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GP Week : Issue 94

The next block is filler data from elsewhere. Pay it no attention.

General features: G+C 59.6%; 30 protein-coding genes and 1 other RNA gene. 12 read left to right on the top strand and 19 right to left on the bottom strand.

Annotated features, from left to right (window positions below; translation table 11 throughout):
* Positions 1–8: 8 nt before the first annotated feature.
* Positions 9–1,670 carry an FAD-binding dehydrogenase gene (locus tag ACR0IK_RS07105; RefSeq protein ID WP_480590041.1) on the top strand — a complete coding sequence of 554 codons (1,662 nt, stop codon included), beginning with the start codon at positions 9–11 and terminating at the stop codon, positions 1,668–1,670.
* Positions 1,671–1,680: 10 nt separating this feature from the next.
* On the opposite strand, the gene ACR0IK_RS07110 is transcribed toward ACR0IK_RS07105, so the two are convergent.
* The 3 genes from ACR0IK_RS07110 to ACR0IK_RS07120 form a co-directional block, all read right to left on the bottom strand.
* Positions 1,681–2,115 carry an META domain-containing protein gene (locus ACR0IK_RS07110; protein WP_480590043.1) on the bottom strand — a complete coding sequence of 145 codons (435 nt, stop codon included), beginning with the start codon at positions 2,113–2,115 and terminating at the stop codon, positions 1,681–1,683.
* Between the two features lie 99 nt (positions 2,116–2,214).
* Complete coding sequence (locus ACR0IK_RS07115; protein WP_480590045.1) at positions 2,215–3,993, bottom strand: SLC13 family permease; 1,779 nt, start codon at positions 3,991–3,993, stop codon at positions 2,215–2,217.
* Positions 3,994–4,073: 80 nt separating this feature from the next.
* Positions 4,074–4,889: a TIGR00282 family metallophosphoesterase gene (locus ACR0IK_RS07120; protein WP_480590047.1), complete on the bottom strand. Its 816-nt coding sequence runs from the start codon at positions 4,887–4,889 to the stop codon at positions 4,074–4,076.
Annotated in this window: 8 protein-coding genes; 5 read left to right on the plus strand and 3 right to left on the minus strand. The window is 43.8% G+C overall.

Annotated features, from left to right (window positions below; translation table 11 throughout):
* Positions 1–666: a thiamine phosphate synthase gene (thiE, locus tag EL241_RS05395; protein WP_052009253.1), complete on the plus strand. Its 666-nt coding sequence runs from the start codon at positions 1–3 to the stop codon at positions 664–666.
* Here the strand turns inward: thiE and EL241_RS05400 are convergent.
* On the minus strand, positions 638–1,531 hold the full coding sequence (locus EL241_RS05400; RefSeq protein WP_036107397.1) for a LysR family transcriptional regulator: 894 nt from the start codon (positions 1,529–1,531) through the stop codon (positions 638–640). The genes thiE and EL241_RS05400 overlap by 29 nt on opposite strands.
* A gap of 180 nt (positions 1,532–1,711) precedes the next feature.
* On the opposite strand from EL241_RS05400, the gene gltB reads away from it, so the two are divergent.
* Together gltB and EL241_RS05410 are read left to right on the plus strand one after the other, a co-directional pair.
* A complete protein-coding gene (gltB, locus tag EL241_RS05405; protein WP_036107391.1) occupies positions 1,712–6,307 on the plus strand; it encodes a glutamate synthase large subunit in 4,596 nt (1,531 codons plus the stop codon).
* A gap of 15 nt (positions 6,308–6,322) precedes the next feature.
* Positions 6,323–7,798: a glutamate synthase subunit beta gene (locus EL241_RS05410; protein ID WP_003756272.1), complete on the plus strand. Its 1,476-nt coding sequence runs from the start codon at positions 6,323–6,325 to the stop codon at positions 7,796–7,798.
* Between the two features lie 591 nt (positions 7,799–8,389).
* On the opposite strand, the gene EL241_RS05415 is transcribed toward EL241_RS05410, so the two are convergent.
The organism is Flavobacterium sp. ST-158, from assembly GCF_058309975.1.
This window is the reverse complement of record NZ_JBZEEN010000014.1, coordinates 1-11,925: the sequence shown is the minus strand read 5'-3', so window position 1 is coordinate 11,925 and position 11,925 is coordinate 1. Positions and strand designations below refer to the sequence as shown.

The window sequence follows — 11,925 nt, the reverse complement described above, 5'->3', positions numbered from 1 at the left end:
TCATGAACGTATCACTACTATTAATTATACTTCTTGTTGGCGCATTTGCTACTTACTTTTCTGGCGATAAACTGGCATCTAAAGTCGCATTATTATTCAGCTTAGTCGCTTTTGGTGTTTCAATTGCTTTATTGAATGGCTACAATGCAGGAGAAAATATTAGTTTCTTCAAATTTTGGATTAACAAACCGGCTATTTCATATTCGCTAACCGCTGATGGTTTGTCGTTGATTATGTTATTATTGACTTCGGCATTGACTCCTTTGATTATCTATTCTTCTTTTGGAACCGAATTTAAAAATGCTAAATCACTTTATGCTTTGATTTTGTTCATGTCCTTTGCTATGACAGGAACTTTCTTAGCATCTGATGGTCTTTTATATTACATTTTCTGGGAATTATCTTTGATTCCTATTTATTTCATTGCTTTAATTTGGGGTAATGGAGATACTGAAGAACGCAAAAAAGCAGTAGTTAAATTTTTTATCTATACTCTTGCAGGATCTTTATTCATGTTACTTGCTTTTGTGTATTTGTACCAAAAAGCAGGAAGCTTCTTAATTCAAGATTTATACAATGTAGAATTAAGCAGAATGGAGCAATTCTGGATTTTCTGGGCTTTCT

made up of all four racing manufacturers, and all its decisions must be unanimous. Yet somehow they all seem so far to have gone Honda's way, ever since and of course including the dismissal to purgatory of the two-strokes that the old man Pops Honda hated so much. In this way, the first-generation 990s were utterly dominated by Honda's ingenious if not entirely original V5 (Triumph had drawn up but never built a similar engine before WW2). At least until Yamaha combined a bout of lateral thinking for their cross-plane crank with the acquisition of Valentino Rossi. The 800 sanction was also considered a Honda Charter, but somehow the mighty at HRC were wrong-footed. Their V4 was only ever average in performance, while their insistence on developing in-house electronics rather than the cutting-edge Magneti Marelli wonder-boxes used by Ducati and Yamaha also meant they were not this time performance leaders. It was so surprising that it left Honda's boffins wobbling on the back foot ever since. This year, they seem to have caught up all in a rush in performance terms and electronics. And drawn ahead on longevity. These all being closely related, in engineering terms. In fact, when I spoke to all the factory engineers about design changes for the new rules, only Honda replied that there had been no major changes. Their engines were already running in long-life form in advance of the regulations. This made them once more the readiest for the changes of all their fellow-members of the MSMA. A Honda charter again? Only because HRC are able to make it so. GPWEEK OPINION >> -ing quite slowly Charter? The Nurburgring is a scary place, not least because these 'tourist' days see fast cars, slow cars, and drivers with absolutely no idea what they're doing. Every day, dozens of cars --often worth 100s of grand -- are binned. And once you enter onto the track, your insurance is no longer valid. It's staggering how easy it is to take your car on there. You don't have to sign a waiver or anything. Within two minutes of paying my 22 Euros, I was out on the circuit staring into my rearview mirror in horror as M3s and AMGs hunted me down like a goldfish in a shark pool. I honestly cannot believe this is legal! By the end of the lap, having been passed by a dozen cars and bikes at blistering speed, my hands were shaking like a leaf. Not only did the little Renault complete the course without any jitters (more than can be said of the driver), it did so in 13 minutes. Perhaps a record for the slowest car ever around the old circuit. Still, it was a miracle it started at all after what I put it through. Ladies and gentlemen, the GP Week car of the year: The Renault Twingo. Windsor Is Back I'm delighted to welcome Peter Windsor to the GP Week fold as a regular contributor, starting this week. It'sabitofacoupforusasthereare few writers out there as experienced or as erudite. I always relished reading Peter's F1 Racing column, and had everything crossed when he set out to fulfill his dream to build an F1 team in the US. When it didn't happen I was gutted for him. But USF1's loss is GP Week's gain, and I'm sure you'll be thrilled that he's back at his keyboard. Each week, once the dust has settled, Peter will analyze the decisions and the drama from the previous race -- starting in this issue with the incident-rich Hungarian Grand Prix. -- Adam Hay-Nicholls The Nurburgring, 1976, and Clay Reggazoni leads James Hunt and the rest of the the F1 field . The race was stopped (and restarted) after Niki Lauda's fiery crash and F1 never returned. The crash also prompted the retirement of Kiwi great Chris Amon. 21